Aminal Crackers.

My handbag is basically a pic-a-nic basket (whenever you can be more like Yogi Bear, I strenuously recommend it—start by adding an extra syllable to pic-a-nic basket). At any given point in time, there is an apple, an orange, three bars, candy, nuts, apple chips and likely half of a sandwich. When I fly, I tend to bring the same arsenal—apple, orange, three bars, butterscotch candy, pretzels, cut up veggies, and a box of animal crackers. I don’t know what it is about animal crackers, but I. Can’t. Help. Myself. Can’t.

While I ate them yesterday over Atlanta, I got to thinking, “what is it about Animal Crackers that I like so much?” I mean, let’s be honest. They don’t taste very good. And I’m notoriously picky. I’m a “Drive to three stores, two farmers markets and a dairy to grocery shop for ingredients every week” kind of picky. Why do I insist on consuming these bland stale teething biscuits during air travel (Not on a road trip. Don’t be a monster. Everyone knows that during a road trip, you eat Cheeto’s Puffcorn and David’s sunflower seeds you crazy person)? So here’s what I’ve come up with:

First, they are AMINAL SHAPED. Yes, I spelled aminal correctly. Because when you are an adult eating food shaped like zoo inhabitants and you lovingly pull out each cookie and consider the form that has been gifted to you then have a little conversation in your head, “Hellooooo Gorilla! I’m so sorry that I’ll be eating you today! ZEBRA! I can’t believe it! I never get a zebra!!” You call them aminals. And who doesn’t love food in childlike imagination inducing forms?

Second, they come in a PURSE. I know that some dastardly manufacturers are attempting to quash the joy of childhood by selling animal cookies in other containers—buckets, for example, but those nefarious buzzkills should be put on notice—animal crackers live in a box shaped like a Circus Train Car. With a handle for convenient carrying. Period. End of story. The insane amount of satisfaction that I garner from opening the box, mentally dividing the pasty flavorless forms into the number of servings that I anticipate having legs of flights, and taking the little handled lunchbox out of my purse like a small child every time that I reach cruising altitude is unquantifiable. Really. Glee.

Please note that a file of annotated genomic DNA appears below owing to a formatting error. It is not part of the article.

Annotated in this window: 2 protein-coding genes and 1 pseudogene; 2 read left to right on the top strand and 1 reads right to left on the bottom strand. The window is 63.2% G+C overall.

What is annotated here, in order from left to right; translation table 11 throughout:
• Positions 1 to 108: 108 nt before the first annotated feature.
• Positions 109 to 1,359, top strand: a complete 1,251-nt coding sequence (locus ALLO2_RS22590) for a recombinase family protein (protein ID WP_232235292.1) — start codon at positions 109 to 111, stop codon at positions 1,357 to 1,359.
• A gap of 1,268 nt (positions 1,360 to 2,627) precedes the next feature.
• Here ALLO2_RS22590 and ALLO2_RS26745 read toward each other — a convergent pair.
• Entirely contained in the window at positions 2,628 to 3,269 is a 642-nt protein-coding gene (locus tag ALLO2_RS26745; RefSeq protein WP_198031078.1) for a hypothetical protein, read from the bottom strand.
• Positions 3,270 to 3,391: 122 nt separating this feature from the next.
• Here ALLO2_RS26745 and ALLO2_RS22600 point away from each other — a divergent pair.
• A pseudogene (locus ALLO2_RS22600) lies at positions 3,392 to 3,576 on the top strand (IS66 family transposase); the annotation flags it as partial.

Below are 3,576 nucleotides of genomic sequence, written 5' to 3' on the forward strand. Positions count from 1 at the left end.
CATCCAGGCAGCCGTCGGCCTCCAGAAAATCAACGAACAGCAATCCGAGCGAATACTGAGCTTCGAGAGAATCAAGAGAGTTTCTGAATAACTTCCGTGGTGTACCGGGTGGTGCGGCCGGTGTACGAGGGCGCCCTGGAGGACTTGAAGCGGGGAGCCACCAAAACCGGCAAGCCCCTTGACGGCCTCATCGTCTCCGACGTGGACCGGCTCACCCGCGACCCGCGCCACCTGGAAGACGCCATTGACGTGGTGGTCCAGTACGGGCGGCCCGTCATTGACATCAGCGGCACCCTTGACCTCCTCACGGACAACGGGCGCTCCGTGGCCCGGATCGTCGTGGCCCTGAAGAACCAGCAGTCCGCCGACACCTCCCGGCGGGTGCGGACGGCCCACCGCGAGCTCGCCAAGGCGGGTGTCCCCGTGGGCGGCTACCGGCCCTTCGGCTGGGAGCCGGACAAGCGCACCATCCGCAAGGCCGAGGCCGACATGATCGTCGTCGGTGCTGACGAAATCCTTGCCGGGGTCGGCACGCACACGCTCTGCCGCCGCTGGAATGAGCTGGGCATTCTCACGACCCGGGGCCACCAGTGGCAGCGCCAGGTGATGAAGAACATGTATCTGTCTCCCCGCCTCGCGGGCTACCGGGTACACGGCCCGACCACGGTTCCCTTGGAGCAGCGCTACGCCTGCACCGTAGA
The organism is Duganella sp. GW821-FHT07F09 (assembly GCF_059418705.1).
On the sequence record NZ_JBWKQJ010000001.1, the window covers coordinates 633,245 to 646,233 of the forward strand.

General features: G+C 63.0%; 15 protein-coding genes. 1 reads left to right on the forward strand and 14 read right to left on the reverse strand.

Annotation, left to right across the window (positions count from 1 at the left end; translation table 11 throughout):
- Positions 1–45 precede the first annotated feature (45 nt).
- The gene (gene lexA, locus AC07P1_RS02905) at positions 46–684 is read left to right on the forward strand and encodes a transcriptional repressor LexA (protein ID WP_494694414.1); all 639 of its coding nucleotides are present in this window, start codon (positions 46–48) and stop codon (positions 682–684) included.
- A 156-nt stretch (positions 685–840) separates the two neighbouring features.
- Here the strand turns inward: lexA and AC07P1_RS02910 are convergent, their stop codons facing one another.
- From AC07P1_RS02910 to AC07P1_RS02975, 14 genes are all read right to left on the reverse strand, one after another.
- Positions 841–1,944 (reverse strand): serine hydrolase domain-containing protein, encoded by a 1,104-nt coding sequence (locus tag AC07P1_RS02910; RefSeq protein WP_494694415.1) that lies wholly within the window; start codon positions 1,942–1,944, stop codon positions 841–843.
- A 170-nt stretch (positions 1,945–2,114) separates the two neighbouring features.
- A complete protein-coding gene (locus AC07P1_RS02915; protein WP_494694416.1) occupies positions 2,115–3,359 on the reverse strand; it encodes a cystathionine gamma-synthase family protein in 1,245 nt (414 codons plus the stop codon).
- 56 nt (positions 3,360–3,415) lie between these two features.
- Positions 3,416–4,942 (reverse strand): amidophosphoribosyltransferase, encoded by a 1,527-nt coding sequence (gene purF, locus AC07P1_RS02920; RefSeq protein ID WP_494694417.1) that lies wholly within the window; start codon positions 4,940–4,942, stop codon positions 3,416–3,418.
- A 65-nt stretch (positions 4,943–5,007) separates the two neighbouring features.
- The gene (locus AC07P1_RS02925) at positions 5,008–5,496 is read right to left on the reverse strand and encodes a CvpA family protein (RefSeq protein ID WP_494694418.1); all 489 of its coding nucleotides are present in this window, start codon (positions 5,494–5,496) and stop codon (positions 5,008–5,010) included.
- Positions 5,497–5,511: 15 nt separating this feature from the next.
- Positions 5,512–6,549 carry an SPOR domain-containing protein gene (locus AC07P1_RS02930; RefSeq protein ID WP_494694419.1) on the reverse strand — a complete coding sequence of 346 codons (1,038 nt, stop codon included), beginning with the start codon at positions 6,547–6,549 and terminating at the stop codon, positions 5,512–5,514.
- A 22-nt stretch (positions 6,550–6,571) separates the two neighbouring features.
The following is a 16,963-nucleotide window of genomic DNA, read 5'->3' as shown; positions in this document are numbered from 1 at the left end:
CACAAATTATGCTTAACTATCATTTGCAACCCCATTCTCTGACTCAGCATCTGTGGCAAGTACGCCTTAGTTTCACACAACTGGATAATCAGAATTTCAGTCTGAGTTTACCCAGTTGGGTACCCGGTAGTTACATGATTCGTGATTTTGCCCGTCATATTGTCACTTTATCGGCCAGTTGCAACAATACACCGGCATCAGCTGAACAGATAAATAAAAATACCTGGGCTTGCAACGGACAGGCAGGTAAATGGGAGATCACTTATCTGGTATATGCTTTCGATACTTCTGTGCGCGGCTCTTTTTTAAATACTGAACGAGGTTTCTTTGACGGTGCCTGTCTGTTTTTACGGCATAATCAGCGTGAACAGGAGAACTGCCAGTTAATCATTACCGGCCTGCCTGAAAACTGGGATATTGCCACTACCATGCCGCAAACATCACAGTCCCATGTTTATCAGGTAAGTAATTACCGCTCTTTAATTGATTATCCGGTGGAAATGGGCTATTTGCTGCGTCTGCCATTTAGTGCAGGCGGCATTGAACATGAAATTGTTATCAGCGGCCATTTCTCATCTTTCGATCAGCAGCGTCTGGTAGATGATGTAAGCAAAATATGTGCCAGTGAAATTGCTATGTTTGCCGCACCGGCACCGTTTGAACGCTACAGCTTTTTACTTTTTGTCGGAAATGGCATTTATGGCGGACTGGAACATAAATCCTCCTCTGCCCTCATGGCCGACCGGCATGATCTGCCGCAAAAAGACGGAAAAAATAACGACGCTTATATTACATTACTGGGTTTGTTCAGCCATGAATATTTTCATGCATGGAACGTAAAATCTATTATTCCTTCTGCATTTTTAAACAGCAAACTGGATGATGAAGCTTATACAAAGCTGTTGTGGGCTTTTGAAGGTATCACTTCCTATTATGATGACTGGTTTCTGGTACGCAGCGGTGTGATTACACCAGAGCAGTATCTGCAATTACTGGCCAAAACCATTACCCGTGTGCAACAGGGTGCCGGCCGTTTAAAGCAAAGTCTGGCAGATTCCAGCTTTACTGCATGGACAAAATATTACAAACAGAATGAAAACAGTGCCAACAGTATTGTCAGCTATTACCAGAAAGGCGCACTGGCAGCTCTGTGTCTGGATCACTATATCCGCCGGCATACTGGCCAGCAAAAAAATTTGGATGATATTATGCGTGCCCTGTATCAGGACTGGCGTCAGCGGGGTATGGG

Finally, every one of these tiny cookies is packed with whimsical nostalgia. I used to watch Shirley Temple movies with my grandmother and loved her ringlet covered tap dancing little soul. Every time I buy a box of animal cookies, I sing, “Animal crackers in my soup!” In my head and I silently wonder whether animal crackers used to be savory because it would be strange to have cookies in your chicken noodle. I always vow to give it a Google, but I always forget. And it doesn’t matter, really, because these cookies taste like kindergarten and a time when friendships were easy, and politics, war and the worries of the world weren’t even a twinkle in the universe’s eye for me yet. And when I’m eating them, I allow myself to be that child again, apologizing to the hippopotamus for chomping his rump and giggling at his polite response—hippopotamuses speak in a lovely South African accent, you know, and are very formal.

About peikleberry

What's to say? I'm a chronic fun seeker and life marrow sucker. I live in an ancient brick house in a darling town with my perfect and tolerant husband, my two amazing teenagers (The Giant and The Ginger) and two blue Danes (Oliver and Periwinkle). A lover of obscure roadside attractions and museums of oddity, I travel, write, laugh, make friends, write letters, sometimes run, eat great food and drink good whiskey. I've never had a bad journey and every single day is my grandest adventure.
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